Kurdish authorities in northern Syria have imposed a one-week curfew in certain areas that they recently captured from the Islamic State group, an activist group said Tuesday.

The Britain-based Syrian Observatory for Human Rights said the curfew will begin on Wednesday and will apply to Kurdish-held areas in Raqqa province and the outskirts of the nearby town of Ras Al-Ayn. It said people who plan to move during this period will have to get approval from the local Kurdish police force known as "Asayish."

Members of the Kurdish People's Protection Units, or YPG, have captured large parts of northern Syria from IS in recent months under the cover of airstrikes by the U.S.-led coalition. Counterattacks by the extremists have left scores dead.

On Monday, IS fighters captured the town of Ein Issa and nearby villages in a surprising attack on Kurdish forces, two weeks after the YPG captured the town.

In another push, IS fighters last month attacked the northern Syrian town of Kobani, killing more than 200 people in the town that became a symbol of Kurdish resistance against extremists. Fighting continued for days until IS militants were killed or surrendered.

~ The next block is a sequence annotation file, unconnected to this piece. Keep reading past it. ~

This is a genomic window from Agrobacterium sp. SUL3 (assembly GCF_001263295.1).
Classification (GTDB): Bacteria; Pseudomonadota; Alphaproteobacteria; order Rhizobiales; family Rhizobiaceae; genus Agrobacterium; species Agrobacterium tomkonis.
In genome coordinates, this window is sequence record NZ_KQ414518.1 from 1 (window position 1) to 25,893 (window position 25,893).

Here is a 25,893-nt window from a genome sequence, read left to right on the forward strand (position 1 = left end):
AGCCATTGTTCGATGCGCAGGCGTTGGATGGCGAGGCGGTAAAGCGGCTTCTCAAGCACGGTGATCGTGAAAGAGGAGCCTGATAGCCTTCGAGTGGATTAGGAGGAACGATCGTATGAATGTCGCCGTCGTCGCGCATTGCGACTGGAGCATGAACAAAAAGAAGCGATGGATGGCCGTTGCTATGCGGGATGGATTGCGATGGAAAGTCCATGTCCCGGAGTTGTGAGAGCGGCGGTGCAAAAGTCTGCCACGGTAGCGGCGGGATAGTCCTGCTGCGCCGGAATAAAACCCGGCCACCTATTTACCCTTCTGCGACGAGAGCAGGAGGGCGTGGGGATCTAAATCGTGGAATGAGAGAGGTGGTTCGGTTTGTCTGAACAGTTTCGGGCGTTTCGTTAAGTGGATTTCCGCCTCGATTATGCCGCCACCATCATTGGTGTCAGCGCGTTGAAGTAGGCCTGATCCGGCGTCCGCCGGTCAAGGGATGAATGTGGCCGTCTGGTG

Juan Mohammed, a Kurdish official in northern Syria, had no confirmation about the one-week curfew, but said the move makes sense and there have been curfews imposed in other areas under YPG control recently.

"We are in a state of open war and caution is important. Such measures should be taken to prevent infiltrations," Mohammed said.

The Observatory said 78 IS fighters have been killed since Sunday either in clashes with the YPG or by airstrikes from the U.S.-led coalition.

On Monday, YPG spokesman Redur Khalil said that during the month of June, 483 IS fighters were killed in clashes with Kurdish fighters. He added that the YPG has the bodies of 223 IS militants as well as six prisoners.

Khalil said 62 YPG fighters were killed in June in 44 battles they fought against IS.

Also Tuesday the World Food Program said that along with a local partner they made a breakthrough delivery of urgently needed food assistance in Raqqa province after more than eight months of disrupted access to the governorate.

The WFP said the distribution occurred in the border town of Tal Abyad that was captured last month by Kurdish fighters from IS.

It said a convoy carrying 2,000 food rations in support of 10,000 people arrived in Tal Abyad Thursday from the northern Syrian town of Qamishli. WFP added that on the same day, 2,000 monthly food rations were distributed to families in need.